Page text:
A scene at Big Joe's where Terry is talking to two policemen about her and Joe seeing the movie "Carrie" the other night, the mailman Barney arriving with Joe's mail, and Joe telling the policemen that the coffee they are drinking is 70 cents with their dounuts. One cop balks saying that Terry gives them coffee for free. Terry is somewhat embarrased and Joe angrilly sweezes a jelly dounut so hard that the jelly splurts out.
More dialouge between the Hysterical Woman outside the ladies room while Scruggs gets her ill son a bucket for him to throw up in.
While Marsha is chating with Lindy outside the ladies room, Terry is handling a customer, and Joe delivers Mr. B's lunch where he asks Joe if the meat is lean.
The first scene of the litharo Kenny is at Big Joe's where he pays Terry for his coffee and kisses her hand much to her shock, Joe sees this and angrilly storms out of the place with Terry following after him. (They are seen in the background by Marsha as she eyes Kenny aproaching her.)
Terry arriving back at the hamburger stand in tears where she is comforted by Maureen the hooker who tells her about her troubles with a man named Joe too.
A scene which comes after T.C. pushes Terry away from the phone booth for him to call and win the radio contest, Terry enters the phone booth after T.C. leaves and calls her mother and asks if Joe is there with her.
A scene where Terry is closing down Big Joe's for the day, Joe returns and as Maureen the hooker watches, he and Terry kiss and make up.
Marsha's storyline ends on a more downbeat note as while waiting for Kenny to pick her up, she says goodbye to Chuco as he board the same flatboard truck with the other Latino workers heading for home, Kenny arrives with his date, a more attractive woman, as well his obnoxious friend Benny as Marsha's date. Marsha is crushed but has no choice but to accompany them for their evening out.
More dialogue between Justin and Snapper, his grandfather, while they are waiting for the bus where Loretta arrives and Justin says hi to her before going back to Snapper and tells him that he's going to get a ride with her.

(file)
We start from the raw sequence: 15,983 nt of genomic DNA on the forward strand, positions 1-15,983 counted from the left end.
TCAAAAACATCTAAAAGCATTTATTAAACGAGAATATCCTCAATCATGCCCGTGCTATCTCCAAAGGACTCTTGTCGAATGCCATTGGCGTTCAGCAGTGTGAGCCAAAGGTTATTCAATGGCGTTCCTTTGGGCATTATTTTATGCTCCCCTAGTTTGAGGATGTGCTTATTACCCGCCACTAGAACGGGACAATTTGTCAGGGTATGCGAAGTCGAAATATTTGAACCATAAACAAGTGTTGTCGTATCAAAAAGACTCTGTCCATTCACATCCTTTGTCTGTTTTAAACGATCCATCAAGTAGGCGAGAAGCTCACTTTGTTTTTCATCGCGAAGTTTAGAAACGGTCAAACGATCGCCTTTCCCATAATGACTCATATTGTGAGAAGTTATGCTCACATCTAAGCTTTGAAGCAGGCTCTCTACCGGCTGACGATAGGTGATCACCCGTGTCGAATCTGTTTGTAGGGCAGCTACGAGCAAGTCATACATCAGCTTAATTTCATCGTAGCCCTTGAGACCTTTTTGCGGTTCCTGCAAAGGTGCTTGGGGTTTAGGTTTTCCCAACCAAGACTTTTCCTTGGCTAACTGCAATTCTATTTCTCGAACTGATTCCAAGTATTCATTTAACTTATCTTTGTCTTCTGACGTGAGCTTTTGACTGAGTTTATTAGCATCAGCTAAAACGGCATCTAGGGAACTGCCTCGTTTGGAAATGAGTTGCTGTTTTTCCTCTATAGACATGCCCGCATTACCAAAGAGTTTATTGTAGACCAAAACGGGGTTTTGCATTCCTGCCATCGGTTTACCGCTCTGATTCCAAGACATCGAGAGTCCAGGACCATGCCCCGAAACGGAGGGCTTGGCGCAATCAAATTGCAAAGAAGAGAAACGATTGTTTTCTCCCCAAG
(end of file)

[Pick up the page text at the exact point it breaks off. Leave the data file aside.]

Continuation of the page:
The first time I saw this movie I laughed so hard my stomach hurt. My family had owned a car wash, detail company before and I could see that the writer of this movie had done his respective homework on the character development!! The motley crew that we had employed, were just about in the exact same 'vein' of life as these, 'cons' 'crazy men' and 'criminals' that made up the perfect cast in 'Carwash'! I loved this for simple reasons, it simply hit right on it.
Sully Boyer, the car-wash owner was a perfectly in place, dis-placed business owner, complete with bad marriage and regrets of owning the wash and not making it a parking lot, like his brother, who could now buy and sell him. There was T.C. (Theodore Chancey Talcott)played by Franklin Ajaye, who's 'hook' in the story was he was imagining that he would be a super hero, named 'The Fly'. "I'd be sharp, sharp, sharp, man. No one would mess with me." Standing with Lloyd by the rag sinks. But he was also in love with Mona. The fine foxy broad who worked at the café, 'Five Spot'. With the whole 'dryer line' to dry the cars as they pulled out from the washing area. The Mexican worker who would harass his Indian friend and back and forth it would go, all the while on the clock! The fighting couple with the classic Mustang to the hippie Jewish kid, well versed in ghetto speak. This movie had it all. Enter Richard Pryor, as the fast-talking money grabbing Rev. Daddy Rich. accompanied by the Pointer sisters! Hilarious!! The more I watch this the more astounded I am at how true to life and form these characters interact with one another.
Even an ending that was serious enough, to put a well-rounded effect on the out come of the plot and m.o. of the players. It showed, Loni cared about a young upstart punk, enough to see more in him than he himself(Ackbar-'Duane')could see for himself. Loni(Ivan Dixon's character)simply believed in Duane. That was what Duane needed to not end up in prison. He needed someone to believe in him, not use him to rob a company and go straight to prison.
I recommend this highly to those who love the seventies, a great comedic 'everyday' work-situation and doesn't necessarily need car chases or explosions, special effects etc. Bravo. (****)